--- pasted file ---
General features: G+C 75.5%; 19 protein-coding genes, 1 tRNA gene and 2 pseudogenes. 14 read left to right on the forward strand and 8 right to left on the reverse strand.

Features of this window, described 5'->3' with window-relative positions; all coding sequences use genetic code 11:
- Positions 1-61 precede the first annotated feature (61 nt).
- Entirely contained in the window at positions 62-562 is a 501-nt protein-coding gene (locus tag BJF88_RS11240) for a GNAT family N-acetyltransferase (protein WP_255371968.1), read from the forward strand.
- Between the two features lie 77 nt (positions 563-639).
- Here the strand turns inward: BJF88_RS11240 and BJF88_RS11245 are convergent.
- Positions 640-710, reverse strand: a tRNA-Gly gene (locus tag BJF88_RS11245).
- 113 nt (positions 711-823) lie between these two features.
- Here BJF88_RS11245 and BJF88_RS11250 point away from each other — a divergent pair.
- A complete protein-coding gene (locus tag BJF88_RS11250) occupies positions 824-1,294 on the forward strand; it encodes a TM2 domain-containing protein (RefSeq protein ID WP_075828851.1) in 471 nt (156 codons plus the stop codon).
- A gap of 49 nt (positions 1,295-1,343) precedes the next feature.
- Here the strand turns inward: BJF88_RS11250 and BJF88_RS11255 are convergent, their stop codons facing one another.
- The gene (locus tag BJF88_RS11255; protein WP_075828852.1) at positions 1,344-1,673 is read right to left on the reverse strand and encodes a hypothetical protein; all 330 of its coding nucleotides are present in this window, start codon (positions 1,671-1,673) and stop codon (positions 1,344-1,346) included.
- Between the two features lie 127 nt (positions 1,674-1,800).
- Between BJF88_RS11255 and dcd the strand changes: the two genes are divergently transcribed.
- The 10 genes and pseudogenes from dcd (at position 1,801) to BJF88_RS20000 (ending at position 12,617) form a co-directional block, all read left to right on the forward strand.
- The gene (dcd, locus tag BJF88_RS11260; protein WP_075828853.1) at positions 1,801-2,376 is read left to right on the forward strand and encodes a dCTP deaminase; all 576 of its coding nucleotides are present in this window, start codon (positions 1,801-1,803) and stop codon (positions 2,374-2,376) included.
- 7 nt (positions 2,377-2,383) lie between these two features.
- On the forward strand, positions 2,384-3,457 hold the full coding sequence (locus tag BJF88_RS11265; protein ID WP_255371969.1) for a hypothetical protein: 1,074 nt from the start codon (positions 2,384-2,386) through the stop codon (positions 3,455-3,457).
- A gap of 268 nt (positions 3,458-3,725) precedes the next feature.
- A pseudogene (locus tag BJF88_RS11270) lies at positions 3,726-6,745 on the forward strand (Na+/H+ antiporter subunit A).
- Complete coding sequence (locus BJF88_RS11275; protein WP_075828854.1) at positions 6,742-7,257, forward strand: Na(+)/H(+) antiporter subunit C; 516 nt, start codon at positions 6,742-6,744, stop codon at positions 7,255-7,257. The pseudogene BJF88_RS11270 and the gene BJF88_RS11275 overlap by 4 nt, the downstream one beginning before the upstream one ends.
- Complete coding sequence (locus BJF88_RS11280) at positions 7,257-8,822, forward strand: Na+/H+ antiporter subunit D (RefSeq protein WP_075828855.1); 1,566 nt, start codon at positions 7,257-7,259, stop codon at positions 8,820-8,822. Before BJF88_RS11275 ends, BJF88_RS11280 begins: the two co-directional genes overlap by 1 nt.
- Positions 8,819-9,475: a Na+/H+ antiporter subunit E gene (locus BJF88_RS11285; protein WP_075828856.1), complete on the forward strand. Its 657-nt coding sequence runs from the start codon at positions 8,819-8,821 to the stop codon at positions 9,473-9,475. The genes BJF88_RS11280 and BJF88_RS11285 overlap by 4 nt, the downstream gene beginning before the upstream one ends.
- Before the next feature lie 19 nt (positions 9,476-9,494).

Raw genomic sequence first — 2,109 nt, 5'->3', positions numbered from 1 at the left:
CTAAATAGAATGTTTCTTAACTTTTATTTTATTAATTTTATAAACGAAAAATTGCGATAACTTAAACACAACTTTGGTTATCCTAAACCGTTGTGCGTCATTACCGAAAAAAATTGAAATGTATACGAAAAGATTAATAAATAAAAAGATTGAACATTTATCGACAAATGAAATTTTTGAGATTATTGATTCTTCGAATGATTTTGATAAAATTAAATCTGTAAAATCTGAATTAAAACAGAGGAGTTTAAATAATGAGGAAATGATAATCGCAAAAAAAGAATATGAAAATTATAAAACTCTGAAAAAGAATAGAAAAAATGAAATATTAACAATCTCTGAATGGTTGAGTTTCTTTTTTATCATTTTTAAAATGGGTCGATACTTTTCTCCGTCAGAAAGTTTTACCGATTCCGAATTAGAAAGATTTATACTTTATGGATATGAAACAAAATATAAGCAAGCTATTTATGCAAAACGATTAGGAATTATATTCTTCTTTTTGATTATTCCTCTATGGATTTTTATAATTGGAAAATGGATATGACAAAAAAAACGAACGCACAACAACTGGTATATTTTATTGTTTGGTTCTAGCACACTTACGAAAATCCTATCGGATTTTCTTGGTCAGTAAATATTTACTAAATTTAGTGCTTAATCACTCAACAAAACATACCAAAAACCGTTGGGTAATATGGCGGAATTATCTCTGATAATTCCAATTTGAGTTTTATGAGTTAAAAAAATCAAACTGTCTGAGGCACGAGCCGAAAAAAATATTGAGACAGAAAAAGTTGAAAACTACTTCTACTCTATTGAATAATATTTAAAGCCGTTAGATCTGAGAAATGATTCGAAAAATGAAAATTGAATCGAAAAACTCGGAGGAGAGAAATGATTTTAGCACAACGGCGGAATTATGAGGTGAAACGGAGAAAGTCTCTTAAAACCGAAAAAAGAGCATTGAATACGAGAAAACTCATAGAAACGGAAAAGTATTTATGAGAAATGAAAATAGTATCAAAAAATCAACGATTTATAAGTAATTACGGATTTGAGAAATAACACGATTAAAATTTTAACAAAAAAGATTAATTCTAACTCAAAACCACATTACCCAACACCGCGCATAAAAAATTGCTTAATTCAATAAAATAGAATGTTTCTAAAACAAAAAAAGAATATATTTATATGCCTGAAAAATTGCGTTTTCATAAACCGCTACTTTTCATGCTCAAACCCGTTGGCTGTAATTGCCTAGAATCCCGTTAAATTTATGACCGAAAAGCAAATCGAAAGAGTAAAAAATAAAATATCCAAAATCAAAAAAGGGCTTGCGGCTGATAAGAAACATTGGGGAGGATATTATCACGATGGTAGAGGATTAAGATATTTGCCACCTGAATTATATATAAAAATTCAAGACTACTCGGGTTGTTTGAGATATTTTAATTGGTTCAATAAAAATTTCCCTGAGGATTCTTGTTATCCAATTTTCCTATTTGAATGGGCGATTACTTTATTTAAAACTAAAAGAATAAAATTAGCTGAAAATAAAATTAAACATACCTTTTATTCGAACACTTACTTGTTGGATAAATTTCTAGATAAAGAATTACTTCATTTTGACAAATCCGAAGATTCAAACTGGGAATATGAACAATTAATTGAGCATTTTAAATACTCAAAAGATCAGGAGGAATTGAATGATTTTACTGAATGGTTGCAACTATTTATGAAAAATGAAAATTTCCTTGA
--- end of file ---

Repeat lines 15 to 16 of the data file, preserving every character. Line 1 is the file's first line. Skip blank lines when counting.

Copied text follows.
- Between BJF88_RS11255 and dcd the strand changes: the two genes are divergently transcribed.
- The 10 genes and pseudogenes from dcd (at position 1,801) to BJF88_RS20000 (ending at position 12,617) form a co-directional block, all read left to right on the forward strand.